Cameras give us the opportunity to capture unforgettable moments. We need to use that power with responsibility ans sensitivity.
I was really troubled when I reviewed next week's TV Guide which showed a picture of actor Ryan O'Neill at the back of Farrah Fawcett's hearse bidding a final farewell to her. This was an extremely private moment, yet, in the same photo, apparently right next to Mr. O'Neill was *another* photographer, pressed up against Mr. O'Neill and the hearse, trying to get one last photo of Ms. Fawcett's casket.
To that photographer, and those like him, I have to ask, "was it really worth it?" There are such things as telephoto lenses that would have given you your picture (not that I believe it was necessary - the family had been very accommodating to the press and the public), and you wouldn't have intruded upon Mr. O'Neill's final good-bye. To photographers who behave in such a fashion, I can only say shame of you.
Remember to be responsible and to show sensitivity when taking photos. It really shouldn't be that hard to remember we are human beings and to act accordingly.
Sunday, July 5, 2009
Last night I thought I would run the Sony DSC-H20 through its paces for fireworks! I am uploading my pictures as I type. It was interesting to be able to take photos or movies of the fireworks (I did both).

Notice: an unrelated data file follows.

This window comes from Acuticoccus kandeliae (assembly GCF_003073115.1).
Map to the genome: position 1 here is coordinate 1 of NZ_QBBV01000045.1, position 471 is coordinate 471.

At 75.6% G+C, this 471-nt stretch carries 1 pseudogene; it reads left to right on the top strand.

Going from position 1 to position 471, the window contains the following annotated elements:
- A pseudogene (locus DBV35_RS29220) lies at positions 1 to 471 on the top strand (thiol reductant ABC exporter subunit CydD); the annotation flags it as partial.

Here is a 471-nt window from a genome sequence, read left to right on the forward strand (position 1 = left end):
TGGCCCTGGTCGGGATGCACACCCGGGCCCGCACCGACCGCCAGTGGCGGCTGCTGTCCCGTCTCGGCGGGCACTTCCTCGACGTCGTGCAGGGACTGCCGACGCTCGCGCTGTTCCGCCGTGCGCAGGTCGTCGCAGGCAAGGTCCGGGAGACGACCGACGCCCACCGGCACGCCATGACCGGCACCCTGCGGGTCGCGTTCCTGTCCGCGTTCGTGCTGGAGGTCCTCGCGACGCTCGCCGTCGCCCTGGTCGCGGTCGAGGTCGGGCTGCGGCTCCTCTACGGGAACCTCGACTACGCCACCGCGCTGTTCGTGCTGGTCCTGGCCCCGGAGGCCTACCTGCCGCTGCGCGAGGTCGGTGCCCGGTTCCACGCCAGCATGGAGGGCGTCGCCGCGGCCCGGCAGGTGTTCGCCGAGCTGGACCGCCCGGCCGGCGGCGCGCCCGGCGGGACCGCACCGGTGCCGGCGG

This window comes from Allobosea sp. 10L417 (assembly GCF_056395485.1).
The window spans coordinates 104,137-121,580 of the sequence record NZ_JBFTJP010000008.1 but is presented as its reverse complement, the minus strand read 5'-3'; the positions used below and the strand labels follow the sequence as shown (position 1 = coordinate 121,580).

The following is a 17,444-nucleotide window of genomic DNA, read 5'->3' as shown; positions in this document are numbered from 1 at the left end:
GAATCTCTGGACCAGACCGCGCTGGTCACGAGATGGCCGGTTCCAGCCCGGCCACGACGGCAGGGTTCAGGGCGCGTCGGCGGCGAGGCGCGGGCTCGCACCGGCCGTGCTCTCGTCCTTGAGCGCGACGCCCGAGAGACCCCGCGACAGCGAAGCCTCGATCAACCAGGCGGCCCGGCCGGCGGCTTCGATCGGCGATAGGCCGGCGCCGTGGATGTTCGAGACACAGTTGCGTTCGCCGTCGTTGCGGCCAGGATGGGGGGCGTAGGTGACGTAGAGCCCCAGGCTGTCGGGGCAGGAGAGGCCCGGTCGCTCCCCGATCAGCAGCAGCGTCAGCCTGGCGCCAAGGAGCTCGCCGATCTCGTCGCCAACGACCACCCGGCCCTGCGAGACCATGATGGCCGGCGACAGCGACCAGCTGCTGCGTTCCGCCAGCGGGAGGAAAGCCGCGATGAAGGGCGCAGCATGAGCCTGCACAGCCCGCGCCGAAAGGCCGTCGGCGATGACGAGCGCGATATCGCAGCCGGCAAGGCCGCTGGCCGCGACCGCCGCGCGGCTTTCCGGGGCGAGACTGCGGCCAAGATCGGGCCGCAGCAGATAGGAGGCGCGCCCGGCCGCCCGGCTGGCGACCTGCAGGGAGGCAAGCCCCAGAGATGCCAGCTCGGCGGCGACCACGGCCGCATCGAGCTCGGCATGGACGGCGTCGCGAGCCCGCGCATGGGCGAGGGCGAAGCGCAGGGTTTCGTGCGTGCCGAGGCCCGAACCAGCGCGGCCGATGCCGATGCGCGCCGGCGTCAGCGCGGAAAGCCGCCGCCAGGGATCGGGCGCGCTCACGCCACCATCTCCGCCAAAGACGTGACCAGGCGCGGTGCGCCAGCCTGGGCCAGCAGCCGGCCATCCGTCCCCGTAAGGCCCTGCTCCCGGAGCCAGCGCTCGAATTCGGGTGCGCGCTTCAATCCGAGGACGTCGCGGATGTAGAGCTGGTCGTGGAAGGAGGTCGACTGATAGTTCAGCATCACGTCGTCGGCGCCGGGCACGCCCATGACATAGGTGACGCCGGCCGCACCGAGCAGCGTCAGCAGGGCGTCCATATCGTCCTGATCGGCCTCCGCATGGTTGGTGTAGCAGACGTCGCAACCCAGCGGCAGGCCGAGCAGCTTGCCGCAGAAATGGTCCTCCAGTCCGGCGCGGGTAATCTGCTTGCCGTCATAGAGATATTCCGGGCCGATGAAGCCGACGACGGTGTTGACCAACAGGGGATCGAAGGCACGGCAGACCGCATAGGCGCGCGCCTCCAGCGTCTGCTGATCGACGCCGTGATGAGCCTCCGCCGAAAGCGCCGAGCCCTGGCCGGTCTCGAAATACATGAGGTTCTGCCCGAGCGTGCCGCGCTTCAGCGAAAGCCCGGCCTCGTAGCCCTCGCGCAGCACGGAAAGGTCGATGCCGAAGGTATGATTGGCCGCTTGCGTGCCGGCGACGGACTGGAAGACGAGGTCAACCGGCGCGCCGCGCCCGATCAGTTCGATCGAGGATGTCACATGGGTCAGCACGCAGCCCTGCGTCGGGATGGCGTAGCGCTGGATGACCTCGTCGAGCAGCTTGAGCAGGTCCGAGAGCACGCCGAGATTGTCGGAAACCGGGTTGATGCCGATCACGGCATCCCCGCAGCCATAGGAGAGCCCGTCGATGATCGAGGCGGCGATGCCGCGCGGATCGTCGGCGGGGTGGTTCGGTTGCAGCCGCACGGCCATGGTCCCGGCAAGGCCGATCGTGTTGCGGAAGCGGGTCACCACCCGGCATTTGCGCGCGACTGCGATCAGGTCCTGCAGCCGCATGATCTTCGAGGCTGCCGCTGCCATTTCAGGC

The DSC-H20 has a fireworks setting (select scene on the dial, and then on the view screen, and then numerous choises show up on the screen - select fireworks).
I will say, that while taking the movies of the fireworks, I thought from the view screen, that the fireworks were not as crisp as I would have liked, but we will have to view the moview to see for sure. Also, the shutter speed/exposure time for the fireworks setting was very long. It was a bit disappointing in that the screen showed "capturing" and then "processing, probably for close to 20 seconds each time I took a photo. That's quite a lag when one would like to take fireworks in rapid succession. Although I was set up as a "human tripod" (sitting on a cement stoop, elbows tight to body and on my knees, given the exposure time, and, despite the super steady shot, it became apparent, that, in order to take excellent fireworks photos with this camera, it would be necessary to use a tripod.